30 FINDING COMPLEX ION FORMULAE USING COLORIMETRY a change of ligand can change the colour of a complex this property can be used to find the formula of a complex ion ight of a certain wavelength is passed through a solution the greater the colour intensity, the greater the absorbance the concentration of each species in the complex is altered the mixture with the greatest absorbance identifies ratio of ligands and ions Finding the formula of an iron(III) complex White light is passed through a blue filter. The resulting red light is passed through mixtures of an aqueous iron(III) and potassium thiocyanate solution. Maximum absorbance occurs first when the ratio of Fe 3+ and SCN¯ is 1:1. This shows the complex has the formula [Fe(H 2 O) 5 SCN] 2+

31 FINDING COMPLEX ION FORMULAE USING COLORIMETRY a change of ligand can change the colour of a complex this property can be used to find the formula of a complex ion ight of a certain wavelength is passed through a solution the greater the colour intensity, the greater the absorbance the concentration of each species in the complex is altered the mixture with the greatest absorbance identifies ratio of ligands and ions Finding the formula of an nickel(II) edta complex Filtered light is passed through various mixtures of an aqueous solution of nickel(II) sulphate and edta solution. The maximum absorbance occurs when the ratio of Ni 2+ and edta is 1:1.

32 COMPLEX IONS - LIGANDS Formation ligands form co-ordinate bonds to a central transition metal ion Ligandsatoms, or ions, which possess lone pairs of electrons form co-ordinate bonds to the central ion donate a lone pair into vacant orbitals on the central species Ligand Formula Name of ligand chlorideCl¯chloro cyanideNC¯cyano hydroxideHO¯hydroxo oxideO 2- oxo waterH 2 Oaqua ammoniaNH 3 ammine some ligands attach themselves using two or more lone pairs classified by the number of lone pairs they use multidentate and bidentate ligands lead to more stable complexes

33 COMPLEX IONS - LIGANDS some ligands attach themselves using two or more lone pairs classified by the number of lone pairs they use multidentate and bidentate ligands lead to more stable complexes Unidentateform one co-ordinate bond Cl¯, OH¯, CN¯, NH 3, and H 2 O Bidentateform two co-ordinate bonds H 2 NCH 2 CH 2 NH 2, C 2 O 4 2-

34 COMPLEX IONS - LIGANDS some ligands attach themselves using two or more lone pairs classified by the number of lone pairs they use multidentate and bidentate ligands lead to more stable complexes Multidentateform several co-ordinate bonds EDTA An important complexing agent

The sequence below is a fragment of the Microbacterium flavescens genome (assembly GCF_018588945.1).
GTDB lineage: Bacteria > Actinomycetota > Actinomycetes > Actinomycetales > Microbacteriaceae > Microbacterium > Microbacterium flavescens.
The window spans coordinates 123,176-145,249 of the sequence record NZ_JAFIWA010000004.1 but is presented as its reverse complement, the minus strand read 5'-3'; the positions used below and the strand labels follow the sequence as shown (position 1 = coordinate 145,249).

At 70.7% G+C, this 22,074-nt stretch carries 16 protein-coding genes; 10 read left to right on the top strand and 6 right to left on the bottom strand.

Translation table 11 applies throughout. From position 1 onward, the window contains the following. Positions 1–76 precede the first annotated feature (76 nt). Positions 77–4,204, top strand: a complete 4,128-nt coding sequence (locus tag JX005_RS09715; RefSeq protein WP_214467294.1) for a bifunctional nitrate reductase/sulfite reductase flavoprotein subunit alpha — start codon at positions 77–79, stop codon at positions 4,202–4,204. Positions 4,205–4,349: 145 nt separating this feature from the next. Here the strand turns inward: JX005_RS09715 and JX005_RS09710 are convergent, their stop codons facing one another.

35 COMPLEX IONS - LIGANDS some ligands attach themselves using two or more lone pairs classified by the number of lone pairs they use multidentate and bidentate ligands lead to more stable complexes Multidentateform several co-ordinate bonds HAEM A complex containing iron(II) which is responsible for the red colour in blood and for the transport of oxygen by red blood cells. Co-ordination of CO molecules interferes with the process

36 COMPLEX IONS - LIGANDS some ligands attach themselves using two or more lone pairs classified by the number of lone pairs they use multidentate and bidentate ligands lead to more stable complexes Multidentateform several co-ordinate bonds

37 CO-ORDINATION NUMBER & SHAPE the shape of a complex is governed by the number of ligands around the central ion the co-ordination number gives the number of ligands around the central ion a change of ligand can affect the co-ordination number Co-ordination No.ShapeExample(s) 6Octahedral[Cu(H 2 O) 6 ] 2+ 4Tetrahedral [CuCl 4 ] 2- Square planarPt(NH 3 ) 2 Cl 2 2Linear[Ag(NH 3 ) 2 ] +

38 ISOMERISATION IN COMPLEXES Some octahedral complexes can exist in more than one form [MA 4 B 2 ] n+ [MA 3 B 3 ] n+ TRANSCIS

39 ISOMERISATION IN COMPLEXES GEOMETRICAL (CIS-TRANS) ISOMERISM Square planar complexes of the form [MA 2 B 2 ] n+ exist in two forms trans platincis platin An important anti-cancer drug. It is a square planar, 4 co-ordinate complex of platinum.

40 ISOMERISATION IN COMPLEXES Octahedral complexes with bidentate ligands can exist as a pair of enantiomers (optical isomers) OPTICAL ISOMERISM Some octahedral complexes exist in two forms

41 ISOMERISATION IN COMPLEXES OPTICAL ISOMERISM OPTICAL ISOMERISM AND GEOMETRICAL ISOMERSIM The complex ion [Co(en) 2 Cl 2 ] + exhibits both types of isomerism

42 ISOMERISATION IN COMPLEXES OPTICAL ISOMERISM OPTICAL ISOMERISM AND GEOMETRICAL ISOMERSIM The complex ion [Co(en) 2 Cl 2 ] + exhibits both types of isomerism GEOMETRICAL ISOMERISM CIS TRANS

43 CATALYTIC PROPERTIES Transition metals and their compounds show great catalytic activity It is due to partly filled d-orbitals which can be used to form bonds with adsorbed reactants which helps reactions take place more easily Examples of catalysts IRONManufacture of ammonia - Haber Process NICKELHydrogenation reactions - margarine manufacture RHODIUMCatalytic converters VANADIUM(V) OXIDEManufacture of sulphuric acid - Contact Process

44 © 2009 JONATHAN HOPTON & KNOCKHARDY PUBLISHING THE END AN INTRODUCTION TO TRANSITION METAL CHEMISTRY